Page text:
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VIDEO: Broadway-Flushing Residents Support New Architecture Bill

From NY1:


By Shannan Ferry

One Queens community that’s struggled to obtain landmark status is hoping a new bill will help them protect the neighborhood’s architecture. NY1’s Shannan Ferry filed the following report.

Janet McCreesh describes Broadway-Flushing as an oasis full of charming homes in bustling New York City. But she fears the neighborhood will change for the worse if old-world architecture isn’t properly protected.

“Currently, the developers are extremely aggressive about buying homes and tearing them down and building huge brick boxes,” said McCreesh.

The Broadway-Flushing Homeowners Association has fought to obtain landmark historic status for years, but the city has repeatedly declined the request, citing inappropriate new buildings and the removal of decorative details, among other reasons.

“In a century-old neighborhood of arts and crafts, tudors and century old-colonials, something like this is approved by the Department of Buildings, which is basically a blue glass cube,” said Maria Becce, who is from the Broadway-Flushing Homeowners Association.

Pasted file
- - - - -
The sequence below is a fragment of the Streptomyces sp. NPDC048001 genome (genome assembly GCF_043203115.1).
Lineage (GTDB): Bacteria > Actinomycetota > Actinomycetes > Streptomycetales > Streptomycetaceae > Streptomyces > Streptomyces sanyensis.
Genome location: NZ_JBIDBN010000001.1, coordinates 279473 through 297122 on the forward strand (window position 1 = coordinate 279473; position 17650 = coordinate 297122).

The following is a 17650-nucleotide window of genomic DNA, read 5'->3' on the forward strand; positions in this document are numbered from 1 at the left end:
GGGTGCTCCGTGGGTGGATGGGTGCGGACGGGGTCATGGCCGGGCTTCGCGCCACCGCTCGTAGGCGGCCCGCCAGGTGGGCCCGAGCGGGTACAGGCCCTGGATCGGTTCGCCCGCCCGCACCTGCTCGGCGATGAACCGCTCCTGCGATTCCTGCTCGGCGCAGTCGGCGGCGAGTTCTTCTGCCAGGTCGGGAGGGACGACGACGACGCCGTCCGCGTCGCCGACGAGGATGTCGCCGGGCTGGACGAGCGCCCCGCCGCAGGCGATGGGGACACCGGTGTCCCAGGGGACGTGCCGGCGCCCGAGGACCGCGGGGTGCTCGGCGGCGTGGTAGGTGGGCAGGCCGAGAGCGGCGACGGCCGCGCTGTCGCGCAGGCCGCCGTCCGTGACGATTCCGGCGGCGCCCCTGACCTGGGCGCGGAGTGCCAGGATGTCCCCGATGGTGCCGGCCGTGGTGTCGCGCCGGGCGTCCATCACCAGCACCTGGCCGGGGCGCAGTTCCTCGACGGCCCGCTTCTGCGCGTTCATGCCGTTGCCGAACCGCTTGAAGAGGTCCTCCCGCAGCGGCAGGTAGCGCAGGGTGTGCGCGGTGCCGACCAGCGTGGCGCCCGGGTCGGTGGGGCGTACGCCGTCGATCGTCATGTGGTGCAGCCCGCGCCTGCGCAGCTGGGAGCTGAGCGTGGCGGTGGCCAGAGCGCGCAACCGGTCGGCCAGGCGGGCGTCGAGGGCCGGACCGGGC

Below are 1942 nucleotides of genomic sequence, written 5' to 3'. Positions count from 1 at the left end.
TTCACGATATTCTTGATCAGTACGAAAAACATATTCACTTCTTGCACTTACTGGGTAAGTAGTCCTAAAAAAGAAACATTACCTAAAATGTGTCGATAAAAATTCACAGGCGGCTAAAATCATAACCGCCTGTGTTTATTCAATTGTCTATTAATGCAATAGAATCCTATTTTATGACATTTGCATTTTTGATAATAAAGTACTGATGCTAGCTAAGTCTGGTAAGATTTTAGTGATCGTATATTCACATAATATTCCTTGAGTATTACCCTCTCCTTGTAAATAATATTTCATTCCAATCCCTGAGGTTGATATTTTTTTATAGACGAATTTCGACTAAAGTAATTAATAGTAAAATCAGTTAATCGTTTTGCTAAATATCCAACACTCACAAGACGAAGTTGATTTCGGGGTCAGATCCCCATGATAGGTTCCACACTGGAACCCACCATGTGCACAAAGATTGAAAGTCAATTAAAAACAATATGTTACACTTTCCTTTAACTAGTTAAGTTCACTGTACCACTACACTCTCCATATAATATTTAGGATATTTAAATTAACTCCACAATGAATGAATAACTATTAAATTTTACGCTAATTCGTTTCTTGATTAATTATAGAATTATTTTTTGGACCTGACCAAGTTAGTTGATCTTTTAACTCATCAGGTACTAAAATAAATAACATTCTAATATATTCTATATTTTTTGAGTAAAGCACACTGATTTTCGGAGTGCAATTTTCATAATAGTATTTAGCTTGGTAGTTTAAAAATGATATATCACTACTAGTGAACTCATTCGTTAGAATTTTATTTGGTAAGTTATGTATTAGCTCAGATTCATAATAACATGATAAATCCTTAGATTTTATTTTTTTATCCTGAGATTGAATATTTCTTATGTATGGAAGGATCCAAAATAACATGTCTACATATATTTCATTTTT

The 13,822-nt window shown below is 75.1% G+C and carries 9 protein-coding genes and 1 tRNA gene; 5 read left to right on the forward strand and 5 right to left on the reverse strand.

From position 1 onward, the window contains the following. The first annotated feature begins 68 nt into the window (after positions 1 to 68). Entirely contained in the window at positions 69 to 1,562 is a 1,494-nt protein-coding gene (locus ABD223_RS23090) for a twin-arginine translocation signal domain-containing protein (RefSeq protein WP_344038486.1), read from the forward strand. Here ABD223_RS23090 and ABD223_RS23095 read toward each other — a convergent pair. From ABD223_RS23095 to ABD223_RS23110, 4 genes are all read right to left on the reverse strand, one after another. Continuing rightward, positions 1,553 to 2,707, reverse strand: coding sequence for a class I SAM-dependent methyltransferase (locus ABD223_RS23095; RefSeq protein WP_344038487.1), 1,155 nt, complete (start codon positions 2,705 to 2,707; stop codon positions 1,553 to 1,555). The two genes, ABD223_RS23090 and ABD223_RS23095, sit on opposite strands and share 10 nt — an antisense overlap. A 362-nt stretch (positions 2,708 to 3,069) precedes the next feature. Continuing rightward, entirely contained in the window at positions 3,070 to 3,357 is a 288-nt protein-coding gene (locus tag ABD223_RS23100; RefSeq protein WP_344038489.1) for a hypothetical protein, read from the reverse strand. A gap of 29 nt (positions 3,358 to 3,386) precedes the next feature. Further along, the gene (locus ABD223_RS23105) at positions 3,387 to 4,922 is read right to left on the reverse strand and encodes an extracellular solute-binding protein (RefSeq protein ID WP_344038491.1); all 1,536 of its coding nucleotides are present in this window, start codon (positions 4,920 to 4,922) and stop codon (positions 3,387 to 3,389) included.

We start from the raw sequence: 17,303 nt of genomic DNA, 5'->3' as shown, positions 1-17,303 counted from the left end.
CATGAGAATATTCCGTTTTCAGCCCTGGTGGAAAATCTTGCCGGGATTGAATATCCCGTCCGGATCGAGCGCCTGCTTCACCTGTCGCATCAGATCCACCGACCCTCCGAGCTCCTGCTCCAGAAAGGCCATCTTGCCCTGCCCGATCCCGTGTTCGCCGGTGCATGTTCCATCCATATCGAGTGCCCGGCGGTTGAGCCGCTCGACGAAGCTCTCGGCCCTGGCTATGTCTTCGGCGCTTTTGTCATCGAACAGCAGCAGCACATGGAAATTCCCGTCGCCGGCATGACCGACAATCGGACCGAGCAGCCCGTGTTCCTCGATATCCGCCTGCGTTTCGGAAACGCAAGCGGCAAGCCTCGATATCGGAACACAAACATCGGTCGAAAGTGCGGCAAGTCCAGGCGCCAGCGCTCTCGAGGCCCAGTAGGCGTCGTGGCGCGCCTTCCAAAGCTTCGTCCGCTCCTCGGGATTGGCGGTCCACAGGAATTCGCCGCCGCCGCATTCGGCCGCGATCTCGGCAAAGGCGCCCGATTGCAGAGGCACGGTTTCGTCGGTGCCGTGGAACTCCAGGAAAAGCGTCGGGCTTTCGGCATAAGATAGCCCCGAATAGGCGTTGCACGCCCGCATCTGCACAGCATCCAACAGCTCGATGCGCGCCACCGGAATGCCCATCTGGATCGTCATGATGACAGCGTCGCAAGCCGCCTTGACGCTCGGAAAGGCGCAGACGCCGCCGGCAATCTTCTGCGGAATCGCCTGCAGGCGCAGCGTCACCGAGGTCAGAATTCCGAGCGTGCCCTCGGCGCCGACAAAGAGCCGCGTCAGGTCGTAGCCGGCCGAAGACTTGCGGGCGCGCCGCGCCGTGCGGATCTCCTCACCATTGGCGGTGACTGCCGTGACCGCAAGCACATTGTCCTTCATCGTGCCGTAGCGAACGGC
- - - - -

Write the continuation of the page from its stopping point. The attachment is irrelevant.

It’s why state Senator Tony Avella says he recently introduced legislation for areas that don’t meet landmark requirements but need greater protection. The bill would establish architectural districts where developers would be required to meet specific criteria.

“To create something that’s a little more restrictive than zoning, but a little less restrictive than landmark designation. The uniqueness of some neighborhoods, especially Broadway-Flushing, is that the houses are not exactly the same,” said Avella.

Although many residents NY1 spoke with still believe Broadway-Flushing deserves landmark status, they say creating architecture districts will allow them to meet halfway with government agencies.”

“Most of the homes in this community were built in 1925, about the time of the depression, but now, their character is changing,” said Paul Halvatzis, who is a Flushing resident.

Avella says there’s no set date for a vote on the bill. The Landmarks Preservation Commission says the legislation is under review.

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